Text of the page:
Beginnings to The Front End
Computers can be made more capable by offering more transistors, which are increasingly smaller and faster-switching, or better physical circuits and fabrication processes. Alternately, a builder can rethink machine design: structural layout, function organization, and implementation schemes, i.e., the architecture, guided by rigorous performance evaluation [Jean-Loup Baer, Computer Systems Architecture, 1980]. It quickly became clear that improvements in both capability and performance due to architectural changes are demonstrably superior to those gained from a brute force approach focused on improving physical aspects.
In the quest for ever faster, more capable computing, three long-term approaches to building computers emerged. One focused on centralized processing of instruction streams (Amdahl/IBM). The second advocated using autonomous processors and memories in parallel to overlap important activities and increase responsiveness (Thornton/CDC6600). Both utilized parallel resources (memory buffers and functional units) to maximize performance. A third proposed exploiting the natural parallelism in data streams (Dennis/Dataflow), which implied the availability of parallel resources. Flynn identified an array of processors working in unison on vectors of data as a practically interesting mode of computing. His term, SIMD, caught on and stuck.
Early hardware builders had realized that control could force artificial sequencing of instructions where data flow and logical independence allowed concurrent processing. In practice, centralized control and workload characteristics of that era limited returns in significant ways at the time. In particular, Amdahl demonstrated in a seminal work that the amount of exploitable parallelism ends up being a fundamental limiting factor on performance. Those early experiences were important in the long run. Moreover, the three major performance bottlenecks identified by Flynn (storage-I/O, execution, and branch decisions) are still as valid today. A fourth one to emerge since that time is parallelization.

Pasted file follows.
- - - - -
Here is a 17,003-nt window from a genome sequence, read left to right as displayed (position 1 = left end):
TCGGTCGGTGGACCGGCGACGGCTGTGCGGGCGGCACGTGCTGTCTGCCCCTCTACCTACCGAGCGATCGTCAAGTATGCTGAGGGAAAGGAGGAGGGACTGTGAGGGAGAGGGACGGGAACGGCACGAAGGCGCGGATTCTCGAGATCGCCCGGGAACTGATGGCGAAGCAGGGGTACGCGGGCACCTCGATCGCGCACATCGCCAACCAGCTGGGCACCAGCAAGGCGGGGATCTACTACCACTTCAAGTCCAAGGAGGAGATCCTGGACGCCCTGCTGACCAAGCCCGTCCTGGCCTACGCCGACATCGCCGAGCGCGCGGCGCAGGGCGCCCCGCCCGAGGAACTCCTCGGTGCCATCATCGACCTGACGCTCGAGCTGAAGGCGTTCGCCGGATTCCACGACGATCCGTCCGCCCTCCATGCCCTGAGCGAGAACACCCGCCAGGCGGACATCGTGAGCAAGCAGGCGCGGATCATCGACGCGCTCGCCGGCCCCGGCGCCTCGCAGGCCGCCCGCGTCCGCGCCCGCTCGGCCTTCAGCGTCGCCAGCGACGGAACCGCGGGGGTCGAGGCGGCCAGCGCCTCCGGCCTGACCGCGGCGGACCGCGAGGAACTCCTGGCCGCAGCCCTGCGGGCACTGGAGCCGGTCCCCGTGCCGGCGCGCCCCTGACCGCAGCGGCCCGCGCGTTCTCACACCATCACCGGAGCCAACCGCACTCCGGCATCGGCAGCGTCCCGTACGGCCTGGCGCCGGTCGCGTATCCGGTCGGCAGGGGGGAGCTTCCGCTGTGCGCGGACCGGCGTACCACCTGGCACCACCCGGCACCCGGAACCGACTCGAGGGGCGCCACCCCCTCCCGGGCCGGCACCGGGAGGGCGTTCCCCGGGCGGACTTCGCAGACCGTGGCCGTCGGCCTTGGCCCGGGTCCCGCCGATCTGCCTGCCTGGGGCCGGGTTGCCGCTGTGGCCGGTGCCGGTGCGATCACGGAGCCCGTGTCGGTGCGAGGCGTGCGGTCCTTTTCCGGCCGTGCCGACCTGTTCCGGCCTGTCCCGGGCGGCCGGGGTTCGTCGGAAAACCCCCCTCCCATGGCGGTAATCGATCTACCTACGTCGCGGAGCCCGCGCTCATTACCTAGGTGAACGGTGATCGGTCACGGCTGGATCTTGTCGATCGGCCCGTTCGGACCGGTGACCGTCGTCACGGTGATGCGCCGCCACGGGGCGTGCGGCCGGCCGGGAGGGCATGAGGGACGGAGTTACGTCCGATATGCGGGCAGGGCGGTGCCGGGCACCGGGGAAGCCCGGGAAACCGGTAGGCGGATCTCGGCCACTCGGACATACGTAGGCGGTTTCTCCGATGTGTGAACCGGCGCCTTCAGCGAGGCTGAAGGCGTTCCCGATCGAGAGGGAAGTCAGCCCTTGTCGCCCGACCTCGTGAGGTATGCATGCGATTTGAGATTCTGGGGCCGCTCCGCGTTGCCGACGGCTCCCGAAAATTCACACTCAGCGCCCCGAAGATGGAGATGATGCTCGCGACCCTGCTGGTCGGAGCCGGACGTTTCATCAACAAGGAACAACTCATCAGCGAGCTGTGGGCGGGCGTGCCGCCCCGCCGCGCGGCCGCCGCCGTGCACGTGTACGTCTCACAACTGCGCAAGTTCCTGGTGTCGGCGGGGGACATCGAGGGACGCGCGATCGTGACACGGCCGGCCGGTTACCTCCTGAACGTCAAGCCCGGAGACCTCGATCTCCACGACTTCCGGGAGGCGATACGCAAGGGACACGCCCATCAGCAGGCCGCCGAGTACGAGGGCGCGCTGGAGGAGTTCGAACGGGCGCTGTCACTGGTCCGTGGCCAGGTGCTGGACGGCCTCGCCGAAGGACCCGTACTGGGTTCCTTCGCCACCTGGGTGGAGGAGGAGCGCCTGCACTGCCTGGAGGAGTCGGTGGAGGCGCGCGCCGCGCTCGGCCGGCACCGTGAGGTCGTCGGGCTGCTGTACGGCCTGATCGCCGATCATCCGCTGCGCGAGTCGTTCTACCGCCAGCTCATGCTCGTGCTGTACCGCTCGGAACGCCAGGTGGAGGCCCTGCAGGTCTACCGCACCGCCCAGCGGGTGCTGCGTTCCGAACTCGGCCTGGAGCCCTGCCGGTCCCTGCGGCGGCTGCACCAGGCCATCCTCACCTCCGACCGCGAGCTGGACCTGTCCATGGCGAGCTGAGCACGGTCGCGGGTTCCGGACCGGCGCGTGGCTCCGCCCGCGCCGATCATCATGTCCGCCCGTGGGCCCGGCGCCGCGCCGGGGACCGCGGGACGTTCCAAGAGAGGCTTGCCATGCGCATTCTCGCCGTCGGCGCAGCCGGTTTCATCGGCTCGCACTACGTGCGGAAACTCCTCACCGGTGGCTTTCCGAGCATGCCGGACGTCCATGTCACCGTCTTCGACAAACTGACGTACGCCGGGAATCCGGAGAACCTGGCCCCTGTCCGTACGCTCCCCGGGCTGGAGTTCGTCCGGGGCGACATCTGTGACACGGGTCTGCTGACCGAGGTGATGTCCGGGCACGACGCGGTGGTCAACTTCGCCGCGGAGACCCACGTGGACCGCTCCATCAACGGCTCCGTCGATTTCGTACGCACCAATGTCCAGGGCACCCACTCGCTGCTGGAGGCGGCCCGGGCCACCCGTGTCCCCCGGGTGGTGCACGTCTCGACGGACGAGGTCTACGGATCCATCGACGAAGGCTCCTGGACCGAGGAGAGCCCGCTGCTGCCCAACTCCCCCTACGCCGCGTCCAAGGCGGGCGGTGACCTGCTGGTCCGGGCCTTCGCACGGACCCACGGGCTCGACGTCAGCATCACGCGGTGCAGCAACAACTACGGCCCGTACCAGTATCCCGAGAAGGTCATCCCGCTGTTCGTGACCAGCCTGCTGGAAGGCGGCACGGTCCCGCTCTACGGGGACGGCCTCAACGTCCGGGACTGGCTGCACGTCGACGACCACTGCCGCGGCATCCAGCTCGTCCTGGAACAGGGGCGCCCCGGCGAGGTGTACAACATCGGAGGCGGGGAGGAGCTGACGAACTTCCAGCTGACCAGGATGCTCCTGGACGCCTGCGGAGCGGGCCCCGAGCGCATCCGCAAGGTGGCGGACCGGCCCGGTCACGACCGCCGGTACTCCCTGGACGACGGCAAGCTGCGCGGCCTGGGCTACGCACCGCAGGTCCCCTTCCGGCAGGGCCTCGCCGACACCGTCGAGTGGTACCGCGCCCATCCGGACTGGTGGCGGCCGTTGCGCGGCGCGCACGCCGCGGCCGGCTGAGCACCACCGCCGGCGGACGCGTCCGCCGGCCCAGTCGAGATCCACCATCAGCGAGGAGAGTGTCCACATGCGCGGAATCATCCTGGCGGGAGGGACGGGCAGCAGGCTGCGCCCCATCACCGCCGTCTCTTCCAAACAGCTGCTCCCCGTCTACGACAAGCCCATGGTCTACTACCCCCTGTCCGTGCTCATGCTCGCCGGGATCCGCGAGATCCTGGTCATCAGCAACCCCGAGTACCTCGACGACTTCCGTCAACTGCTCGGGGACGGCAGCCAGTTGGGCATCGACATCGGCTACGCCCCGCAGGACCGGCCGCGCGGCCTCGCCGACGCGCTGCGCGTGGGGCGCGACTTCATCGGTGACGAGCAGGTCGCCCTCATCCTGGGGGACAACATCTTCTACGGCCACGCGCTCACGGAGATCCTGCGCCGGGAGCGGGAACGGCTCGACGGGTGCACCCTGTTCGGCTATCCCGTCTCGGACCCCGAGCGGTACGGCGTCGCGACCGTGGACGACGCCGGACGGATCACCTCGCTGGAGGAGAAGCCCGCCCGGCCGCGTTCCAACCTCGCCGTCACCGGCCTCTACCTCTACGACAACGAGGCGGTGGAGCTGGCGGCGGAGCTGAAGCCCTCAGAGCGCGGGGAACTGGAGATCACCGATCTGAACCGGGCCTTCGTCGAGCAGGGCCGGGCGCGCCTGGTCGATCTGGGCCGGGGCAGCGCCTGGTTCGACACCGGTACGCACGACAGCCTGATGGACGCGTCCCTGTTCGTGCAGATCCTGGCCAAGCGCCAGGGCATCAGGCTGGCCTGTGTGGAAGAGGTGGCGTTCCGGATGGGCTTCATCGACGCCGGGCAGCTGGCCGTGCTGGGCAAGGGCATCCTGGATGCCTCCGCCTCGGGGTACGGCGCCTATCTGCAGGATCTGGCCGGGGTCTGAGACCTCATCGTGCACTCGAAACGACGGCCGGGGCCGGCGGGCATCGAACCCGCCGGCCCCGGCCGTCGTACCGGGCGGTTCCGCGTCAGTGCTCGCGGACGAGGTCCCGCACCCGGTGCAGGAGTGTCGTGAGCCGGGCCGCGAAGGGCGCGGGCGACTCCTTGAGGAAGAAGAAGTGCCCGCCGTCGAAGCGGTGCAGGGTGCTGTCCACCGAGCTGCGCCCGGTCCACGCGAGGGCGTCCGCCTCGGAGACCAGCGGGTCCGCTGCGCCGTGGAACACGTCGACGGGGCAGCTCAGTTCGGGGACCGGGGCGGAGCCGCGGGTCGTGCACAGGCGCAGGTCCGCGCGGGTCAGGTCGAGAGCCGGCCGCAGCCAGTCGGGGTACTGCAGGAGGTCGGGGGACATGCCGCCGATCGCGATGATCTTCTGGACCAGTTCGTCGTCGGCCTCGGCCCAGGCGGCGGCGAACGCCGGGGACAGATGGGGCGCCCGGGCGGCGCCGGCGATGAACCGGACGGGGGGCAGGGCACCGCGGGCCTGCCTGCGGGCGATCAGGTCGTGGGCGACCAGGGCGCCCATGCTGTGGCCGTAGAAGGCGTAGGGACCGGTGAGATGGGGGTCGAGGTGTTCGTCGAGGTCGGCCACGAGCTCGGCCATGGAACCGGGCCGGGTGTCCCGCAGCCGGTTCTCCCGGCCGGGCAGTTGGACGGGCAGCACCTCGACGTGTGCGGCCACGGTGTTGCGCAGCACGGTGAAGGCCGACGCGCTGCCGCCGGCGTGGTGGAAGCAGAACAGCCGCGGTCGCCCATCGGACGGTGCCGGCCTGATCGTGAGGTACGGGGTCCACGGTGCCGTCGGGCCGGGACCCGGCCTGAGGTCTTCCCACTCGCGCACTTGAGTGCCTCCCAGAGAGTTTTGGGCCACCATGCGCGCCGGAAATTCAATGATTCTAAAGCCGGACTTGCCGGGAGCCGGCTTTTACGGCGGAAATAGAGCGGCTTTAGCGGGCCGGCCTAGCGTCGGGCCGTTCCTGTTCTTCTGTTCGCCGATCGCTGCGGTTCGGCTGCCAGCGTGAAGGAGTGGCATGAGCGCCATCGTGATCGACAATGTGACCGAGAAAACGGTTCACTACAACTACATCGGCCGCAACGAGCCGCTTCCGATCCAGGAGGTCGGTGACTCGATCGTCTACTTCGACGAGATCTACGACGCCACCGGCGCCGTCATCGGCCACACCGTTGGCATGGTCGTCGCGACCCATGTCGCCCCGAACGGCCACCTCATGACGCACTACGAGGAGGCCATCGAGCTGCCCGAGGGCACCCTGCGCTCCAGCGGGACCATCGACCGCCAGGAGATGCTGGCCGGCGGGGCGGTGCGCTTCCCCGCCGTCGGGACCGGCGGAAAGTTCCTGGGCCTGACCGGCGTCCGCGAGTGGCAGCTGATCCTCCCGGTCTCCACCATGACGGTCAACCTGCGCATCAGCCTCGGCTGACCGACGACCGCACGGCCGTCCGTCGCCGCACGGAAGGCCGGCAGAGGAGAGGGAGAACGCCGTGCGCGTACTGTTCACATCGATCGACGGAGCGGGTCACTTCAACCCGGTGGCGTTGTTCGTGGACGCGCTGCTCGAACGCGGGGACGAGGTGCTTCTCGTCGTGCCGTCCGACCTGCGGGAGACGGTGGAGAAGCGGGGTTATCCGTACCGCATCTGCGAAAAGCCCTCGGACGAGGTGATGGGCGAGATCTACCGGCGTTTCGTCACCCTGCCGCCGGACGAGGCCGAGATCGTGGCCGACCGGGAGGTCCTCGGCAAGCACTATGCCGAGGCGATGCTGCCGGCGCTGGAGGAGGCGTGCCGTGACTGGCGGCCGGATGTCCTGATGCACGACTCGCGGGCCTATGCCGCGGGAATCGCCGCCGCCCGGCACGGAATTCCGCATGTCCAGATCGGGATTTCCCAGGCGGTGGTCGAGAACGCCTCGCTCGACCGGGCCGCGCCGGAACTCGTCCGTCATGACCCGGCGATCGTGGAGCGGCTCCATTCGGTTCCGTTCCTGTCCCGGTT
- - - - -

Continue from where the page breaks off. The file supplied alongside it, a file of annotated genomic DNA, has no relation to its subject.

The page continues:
By the late seventies, there was a strong realization of a need to simplify the front-end. Adding more capable instructions with creative (=elaborate) coding schemes results in costly decoding. Moore had predicted (perhaps demanded) a steady increase in transistors to be available to designers, an insight that lived long past its time thanks to advances in semiconductor technology driven by believers who made that original observation a law. Costly decoding, however, is not a wise place to spend a transistor budget, better spent on processing logic and larger memories closer to functional units (thus faster).
RISC (reduced instruction set computer) approach to machine instructions enables faster decoding and facilitates fast execution. Coherently designed instruction sets based on elementary operations also simplify compilers and help focus on producing more efficient machine code. A perhaps unforeseen side-effect of RISC at the time ended up being the more significant trend in the long run. Simpler RISC processors are naturally power-efficient. The original MIPS processor (mid-80s), while not alone and certainly not the first, was a very significant RISC design in terms of its long-term influence on modern processors. It was the first RISC to be widely successful commercially. It remains a showcase for a more purist interpretation of RISC design principles.
Modern computers, even at the low end, build on most, if not all, of the previous approaches in some way. They differ in design priorities and trade- offs depending on the target application. Computer architecture is the art, science, and engineering of building computers. Modern computers still benefit significantly from improvements in the design and characteristics of the physical device, circuit, and fabrication process but rely on architectural changes for the big gains.